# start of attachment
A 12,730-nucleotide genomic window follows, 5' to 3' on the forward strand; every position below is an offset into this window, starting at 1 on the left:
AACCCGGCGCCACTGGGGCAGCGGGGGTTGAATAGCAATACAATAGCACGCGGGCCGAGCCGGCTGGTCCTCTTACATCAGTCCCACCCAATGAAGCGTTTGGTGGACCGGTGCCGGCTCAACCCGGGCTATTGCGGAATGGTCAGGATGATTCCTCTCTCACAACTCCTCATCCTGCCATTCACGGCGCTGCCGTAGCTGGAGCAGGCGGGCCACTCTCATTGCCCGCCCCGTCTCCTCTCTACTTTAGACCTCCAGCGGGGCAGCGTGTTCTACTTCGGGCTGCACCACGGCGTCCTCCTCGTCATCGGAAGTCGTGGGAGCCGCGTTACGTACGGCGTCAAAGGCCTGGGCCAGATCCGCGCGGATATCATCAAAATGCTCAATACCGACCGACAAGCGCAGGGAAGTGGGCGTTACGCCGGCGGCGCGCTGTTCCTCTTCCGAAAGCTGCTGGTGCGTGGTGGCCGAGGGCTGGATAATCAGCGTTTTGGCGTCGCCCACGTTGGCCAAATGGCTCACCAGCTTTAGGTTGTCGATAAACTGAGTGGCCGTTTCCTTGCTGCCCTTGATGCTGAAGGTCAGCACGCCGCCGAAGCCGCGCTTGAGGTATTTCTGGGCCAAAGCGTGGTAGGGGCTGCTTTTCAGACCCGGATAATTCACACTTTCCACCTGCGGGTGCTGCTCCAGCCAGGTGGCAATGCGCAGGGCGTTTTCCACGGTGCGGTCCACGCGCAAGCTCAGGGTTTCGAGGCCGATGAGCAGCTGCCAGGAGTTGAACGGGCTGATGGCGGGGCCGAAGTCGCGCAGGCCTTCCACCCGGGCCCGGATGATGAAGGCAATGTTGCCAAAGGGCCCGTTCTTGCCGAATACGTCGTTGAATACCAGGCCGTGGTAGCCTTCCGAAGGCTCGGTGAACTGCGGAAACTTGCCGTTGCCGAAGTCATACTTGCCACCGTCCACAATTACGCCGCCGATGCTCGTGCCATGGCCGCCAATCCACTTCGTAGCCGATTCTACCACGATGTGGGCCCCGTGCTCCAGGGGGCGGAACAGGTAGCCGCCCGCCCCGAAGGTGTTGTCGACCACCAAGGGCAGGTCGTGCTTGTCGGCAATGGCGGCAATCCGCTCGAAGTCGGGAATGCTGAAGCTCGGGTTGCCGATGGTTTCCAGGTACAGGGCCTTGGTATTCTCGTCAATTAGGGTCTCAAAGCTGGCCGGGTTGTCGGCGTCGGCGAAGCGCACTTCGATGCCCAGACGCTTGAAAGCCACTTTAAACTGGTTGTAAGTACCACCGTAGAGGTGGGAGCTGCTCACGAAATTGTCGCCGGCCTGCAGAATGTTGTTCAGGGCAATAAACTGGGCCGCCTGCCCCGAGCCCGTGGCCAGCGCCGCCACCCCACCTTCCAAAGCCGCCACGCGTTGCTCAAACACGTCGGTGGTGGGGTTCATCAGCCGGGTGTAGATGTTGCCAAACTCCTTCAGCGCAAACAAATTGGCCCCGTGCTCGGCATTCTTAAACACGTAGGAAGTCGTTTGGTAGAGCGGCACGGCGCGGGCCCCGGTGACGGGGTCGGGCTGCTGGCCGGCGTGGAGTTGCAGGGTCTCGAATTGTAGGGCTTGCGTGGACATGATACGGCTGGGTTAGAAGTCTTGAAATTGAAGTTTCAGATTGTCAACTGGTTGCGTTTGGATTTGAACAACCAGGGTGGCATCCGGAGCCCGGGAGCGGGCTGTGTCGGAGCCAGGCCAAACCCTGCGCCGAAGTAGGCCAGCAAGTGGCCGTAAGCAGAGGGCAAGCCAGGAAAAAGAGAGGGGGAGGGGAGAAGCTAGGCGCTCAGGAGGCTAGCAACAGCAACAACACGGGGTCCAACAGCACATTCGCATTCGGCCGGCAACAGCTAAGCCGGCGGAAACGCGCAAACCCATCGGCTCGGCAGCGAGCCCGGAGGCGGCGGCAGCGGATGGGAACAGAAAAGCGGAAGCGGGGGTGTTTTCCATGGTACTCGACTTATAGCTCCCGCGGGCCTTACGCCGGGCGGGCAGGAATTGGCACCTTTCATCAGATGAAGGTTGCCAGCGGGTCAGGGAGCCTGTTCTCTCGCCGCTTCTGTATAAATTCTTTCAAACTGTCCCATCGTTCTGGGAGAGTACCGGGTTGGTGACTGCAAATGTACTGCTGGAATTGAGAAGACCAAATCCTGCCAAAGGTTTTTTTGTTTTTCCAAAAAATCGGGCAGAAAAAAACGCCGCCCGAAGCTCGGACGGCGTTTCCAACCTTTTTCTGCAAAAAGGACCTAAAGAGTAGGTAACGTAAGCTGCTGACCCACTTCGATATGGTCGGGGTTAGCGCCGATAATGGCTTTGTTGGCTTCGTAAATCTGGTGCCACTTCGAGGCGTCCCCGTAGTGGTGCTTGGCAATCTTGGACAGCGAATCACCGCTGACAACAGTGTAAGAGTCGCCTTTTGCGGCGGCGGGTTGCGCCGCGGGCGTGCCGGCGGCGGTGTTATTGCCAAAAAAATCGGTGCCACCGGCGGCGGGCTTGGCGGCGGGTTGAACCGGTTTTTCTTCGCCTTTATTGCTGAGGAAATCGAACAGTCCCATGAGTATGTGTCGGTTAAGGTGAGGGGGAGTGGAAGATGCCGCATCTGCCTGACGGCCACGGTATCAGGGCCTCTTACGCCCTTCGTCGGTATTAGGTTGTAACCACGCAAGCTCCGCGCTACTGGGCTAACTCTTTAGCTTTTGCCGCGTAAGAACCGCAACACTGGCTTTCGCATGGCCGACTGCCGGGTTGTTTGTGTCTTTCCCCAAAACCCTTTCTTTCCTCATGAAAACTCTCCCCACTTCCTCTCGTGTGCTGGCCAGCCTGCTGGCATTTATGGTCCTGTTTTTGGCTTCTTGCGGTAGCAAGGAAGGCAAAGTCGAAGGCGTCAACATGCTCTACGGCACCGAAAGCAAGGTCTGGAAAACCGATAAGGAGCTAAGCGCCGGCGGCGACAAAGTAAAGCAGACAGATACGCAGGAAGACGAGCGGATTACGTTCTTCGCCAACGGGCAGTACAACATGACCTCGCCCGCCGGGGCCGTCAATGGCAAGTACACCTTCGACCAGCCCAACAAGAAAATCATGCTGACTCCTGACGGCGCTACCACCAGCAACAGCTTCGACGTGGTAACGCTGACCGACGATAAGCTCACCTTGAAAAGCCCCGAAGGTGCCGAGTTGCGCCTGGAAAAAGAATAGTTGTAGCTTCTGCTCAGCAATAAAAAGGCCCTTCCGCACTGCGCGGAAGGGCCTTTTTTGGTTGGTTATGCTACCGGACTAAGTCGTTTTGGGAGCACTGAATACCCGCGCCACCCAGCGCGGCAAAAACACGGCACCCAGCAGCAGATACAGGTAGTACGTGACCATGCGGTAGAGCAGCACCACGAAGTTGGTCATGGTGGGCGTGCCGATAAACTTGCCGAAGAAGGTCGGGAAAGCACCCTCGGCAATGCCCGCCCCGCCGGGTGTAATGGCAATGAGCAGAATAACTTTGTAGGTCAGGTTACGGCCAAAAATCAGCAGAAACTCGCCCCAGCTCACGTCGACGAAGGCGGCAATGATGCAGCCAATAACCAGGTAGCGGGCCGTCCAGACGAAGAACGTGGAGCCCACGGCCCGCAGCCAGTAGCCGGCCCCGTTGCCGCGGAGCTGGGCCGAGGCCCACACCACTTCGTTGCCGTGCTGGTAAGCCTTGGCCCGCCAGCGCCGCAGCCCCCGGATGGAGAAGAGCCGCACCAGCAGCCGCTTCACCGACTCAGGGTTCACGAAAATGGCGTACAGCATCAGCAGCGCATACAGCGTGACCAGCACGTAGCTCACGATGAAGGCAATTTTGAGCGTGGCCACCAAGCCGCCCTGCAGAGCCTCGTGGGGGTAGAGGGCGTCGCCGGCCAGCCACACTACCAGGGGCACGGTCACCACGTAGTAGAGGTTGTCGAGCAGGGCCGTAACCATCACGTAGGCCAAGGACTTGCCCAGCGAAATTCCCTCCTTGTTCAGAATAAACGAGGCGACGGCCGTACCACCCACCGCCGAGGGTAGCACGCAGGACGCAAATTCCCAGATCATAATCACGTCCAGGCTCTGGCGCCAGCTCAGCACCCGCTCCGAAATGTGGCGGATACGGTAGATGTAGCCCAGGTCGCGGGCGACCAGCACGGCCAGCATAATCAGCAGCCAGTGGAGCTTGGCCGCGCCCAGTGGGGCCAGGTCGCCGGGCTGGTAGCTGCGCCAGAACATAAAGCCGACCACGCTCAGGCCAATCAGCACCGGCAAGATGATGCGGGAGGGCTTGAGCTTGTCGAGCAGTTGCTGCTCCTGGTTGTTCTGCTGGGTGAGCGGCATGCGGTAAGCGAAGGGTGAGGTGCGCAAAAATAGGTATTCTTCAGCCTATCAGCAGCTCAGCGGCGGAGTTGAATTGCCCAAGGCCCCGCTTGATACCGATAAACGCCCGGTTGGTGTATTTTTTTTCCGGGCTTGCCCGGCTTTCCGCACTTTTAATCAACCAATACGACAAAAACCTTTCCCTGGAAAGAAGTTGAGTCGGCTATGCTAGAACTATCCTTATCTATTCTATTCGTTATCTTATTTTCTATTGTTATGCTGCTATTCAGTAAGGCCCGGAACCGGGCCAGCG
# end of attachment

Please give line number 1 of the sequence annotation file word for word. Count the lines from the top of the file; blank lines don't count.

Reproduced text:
A 12,730-nucleotide genomic window follows, 5' to 3' on the forward strand; every position below is an offset into this window, starting at 1 on the left: